CDC: Focus more on 'problem prescribers'

"Problem prescribers" play a more significant role in the prescription drug abuse epidemic than previously thought, according to a study published in JAMA Internal Medicine, which identified physicians as the top source of narcotic painkillers for chronic abusers.

Previous analysis of where abusers obtained their drugs did not separate casual users from chronic ones, an article in the Los Angeles Times explained. When research lumps both types of drug misuse together, friends and family rank as the most common source for the drugs as problem prescribers can obtain them for free. Thus, many abuse-prevention efforts, such as "take back" days encouraging community members to clean out home medicine cabinets, have so far focused on reducing drug diversion and theft.

But when researchers honed in on those who chronically misuse medications--defined as people who took pills at least 200 days in the past year--the highest percentage (27.3 percent) got the pills from their doctors. Friends and family were a close second at 26.4 percent.

Nonetheless, knowing where chronic users obtain medications is important because these individuals are far more likely overdose. "Every time you use the drug, it's another opportunity to overdose," study co-author Leonard J. Paulozzi, M.D., an overdose prevention specialist at the Centers for Disease Control and Prevention (CDC), which conducted the study, told the Times.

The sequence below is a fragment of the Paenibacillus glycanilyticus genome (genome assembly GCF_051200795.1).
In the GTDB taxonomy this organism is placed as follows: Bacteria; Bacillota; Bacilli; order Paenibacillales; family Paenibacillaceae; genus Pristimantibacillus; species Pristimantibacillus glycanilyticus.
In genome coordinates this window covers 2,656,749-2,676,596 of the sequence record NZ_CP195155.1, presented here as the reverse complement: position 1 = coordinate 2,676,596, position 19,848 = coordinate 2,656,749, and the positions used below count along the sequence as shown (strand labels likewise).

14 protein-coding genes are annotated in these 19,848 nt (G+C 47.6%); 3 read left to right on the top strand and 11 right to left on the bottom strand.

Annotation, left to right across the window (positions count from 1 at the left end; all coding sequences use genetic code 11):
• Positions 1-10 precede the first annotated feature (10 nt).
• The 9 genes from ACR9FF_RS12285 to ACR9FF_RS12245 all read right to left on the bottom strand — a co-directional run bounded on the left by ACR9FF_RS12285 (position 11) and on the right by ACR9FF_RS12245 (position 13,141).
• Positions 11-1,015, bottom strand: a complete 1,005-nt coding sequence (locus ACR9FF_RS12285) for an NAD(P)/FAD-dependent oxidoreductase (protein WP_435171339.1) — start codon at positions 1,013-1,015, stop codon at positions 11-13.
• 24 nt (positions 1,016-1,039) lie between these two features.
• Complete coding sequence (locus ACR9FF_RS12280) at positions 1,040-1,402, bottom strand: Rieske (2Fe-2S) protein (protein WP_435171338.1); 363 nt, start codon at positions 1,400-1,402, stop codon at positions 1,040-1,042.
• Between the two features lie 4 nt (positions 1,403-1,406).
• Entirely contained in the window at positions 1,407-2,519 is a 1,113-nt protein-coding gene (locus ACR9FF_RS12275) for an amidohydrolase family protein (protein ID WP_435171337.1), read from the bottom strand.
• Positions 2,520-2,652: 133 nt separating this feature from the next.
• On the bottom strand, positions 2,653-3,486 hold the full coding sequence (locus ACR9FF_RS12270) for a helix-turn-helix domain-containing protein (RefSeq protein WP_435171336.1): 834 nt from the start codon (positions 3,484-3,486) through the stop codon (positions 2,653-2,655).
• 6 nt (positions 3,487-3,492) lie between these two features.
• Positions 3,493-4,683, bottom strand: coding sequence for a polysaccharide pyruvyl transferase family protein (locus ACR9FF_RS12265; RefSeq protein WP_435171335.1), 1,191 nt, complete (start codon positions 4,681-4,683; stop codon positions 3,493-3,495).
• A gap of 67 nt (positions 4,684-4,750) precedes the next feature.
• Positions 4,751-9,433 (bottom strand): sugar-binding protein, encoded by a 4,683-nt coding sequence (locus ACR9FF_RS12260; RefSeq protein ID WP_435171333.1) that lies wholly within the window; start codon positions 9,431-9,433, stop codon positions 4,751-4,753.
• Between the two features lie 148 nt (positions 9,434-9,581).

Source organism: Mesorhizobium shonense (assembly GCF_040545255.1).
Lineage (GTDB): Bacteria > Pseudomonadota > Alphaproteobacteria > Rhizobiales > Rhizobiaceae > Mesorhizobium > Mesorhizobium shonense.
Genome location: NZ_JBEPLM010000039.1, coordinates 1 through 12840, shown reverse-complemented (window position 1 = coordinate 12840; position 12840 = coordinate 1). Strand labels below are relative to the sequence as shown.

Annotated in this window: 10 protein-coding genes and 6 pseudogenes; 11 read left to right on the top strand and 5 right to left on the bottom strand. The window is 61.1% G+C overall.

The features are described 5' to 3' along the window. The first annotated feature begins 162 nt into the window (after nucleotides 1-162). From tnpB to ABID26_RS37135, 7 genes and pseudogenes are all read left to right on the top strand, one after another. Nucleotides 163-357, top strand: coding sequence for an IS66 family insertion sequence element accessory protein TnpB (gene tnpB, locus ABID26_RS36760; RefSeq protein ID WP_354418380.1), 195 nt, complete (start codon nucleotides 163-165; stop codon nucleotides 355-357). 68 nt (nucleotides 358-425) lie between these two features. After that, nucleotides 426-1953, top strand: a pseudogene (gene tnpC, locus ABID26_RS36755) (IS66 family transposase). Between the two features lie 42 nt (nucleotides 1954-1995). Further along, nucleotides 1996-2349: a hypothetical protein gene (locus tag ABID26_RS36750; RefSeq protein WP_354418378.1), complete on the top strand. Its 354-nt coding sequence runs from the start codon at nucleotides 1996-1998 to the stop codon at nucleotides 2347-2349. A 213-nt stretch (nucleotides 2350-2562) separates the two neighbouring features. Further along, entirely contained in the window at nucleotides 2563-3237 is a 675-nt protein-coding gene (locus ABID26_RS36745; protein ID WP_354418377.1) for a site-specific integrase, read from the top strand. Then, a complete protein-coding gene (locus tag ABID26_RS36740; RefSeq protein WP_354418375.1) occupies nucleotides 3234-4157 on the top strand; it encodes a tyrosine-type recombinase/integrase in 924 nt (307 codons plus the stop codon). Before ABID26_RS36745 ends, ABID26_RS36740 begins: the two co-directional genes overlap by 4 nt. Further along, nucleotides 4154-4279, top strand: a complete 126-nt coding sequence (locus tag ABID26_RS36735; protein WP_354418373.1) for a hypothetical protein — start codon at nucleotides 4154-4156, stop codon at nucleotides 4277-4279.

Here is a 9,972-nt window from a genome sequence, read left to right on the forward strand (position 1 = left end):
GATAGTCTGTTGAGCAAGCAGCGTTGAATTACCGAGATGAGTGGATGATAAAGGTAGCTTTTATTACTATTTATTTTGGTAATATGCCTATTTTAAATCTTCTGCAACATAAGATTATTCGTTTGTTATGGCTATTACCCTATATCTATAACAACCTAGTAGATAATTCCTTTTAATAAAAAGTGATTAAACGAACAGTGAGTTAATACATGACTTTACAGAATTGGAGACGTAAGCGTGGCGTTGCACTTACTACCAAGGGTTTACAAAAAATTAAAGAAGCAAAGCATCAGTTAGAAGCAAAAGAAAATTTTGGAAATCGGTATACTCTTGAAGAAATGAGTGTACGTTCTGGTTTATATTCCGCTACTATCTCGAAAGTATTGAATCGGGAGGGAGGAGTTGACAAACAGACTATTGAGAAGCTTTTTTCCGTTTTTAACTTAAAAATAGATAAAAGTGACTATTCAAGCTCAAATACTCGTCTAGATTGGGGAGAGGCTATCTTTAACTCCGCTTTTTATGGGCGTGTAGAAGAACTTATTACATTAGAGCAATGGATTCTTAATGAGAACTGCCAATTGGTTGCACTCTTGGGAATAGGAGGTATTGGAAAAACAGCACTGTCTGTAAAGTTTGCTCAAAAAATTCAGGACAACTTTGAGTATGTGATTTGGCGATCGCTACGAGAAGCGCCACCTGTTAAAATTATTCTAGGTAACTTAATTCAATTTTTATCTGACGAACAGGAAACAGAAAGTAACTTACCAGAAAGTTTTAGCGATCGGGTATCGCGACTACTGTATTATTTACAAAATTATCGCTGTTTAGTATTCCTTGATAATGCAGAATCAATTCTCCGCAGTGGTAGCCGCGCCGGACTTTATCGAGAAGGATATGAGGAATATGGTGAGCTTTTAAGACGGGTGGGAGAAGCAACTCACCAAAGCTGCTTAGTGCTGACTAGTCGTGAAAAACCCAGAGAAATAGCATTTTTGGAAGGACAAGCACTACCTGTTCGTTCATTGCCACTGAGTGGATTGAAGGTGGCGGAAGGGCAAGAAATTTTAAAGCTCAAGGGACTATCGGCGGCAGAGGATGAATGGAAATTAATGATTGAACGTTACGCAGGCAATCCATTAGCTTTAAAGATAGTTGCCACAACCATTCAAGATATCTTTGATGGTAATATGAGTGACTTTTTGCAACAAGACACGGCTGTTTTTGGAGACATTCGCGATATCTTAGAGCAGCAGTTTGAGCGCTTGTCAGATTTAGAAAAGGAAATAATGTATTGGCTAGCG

Authorities must do a better job of spotting inappropriate prescribing by using prescription drug monitoring programs (PDMP), Tom Frieden, M.D., director of the CDC, said in response to the findings.

"There is a coalescing recognition of what's going to be important," Frieden told the newspaper. "One is clearly going to be PDMPs--and PDMPs that are mandatory, real time and actively monitored so that the folks running them identify problem patients and problem doctors."

The Medical Board of California recently formed a committee to develop new guidelines for how doctors prescribe narcotic painkillers, according to the Times.

To learn more:
- here's the abstract
- read the Los Angeles Times article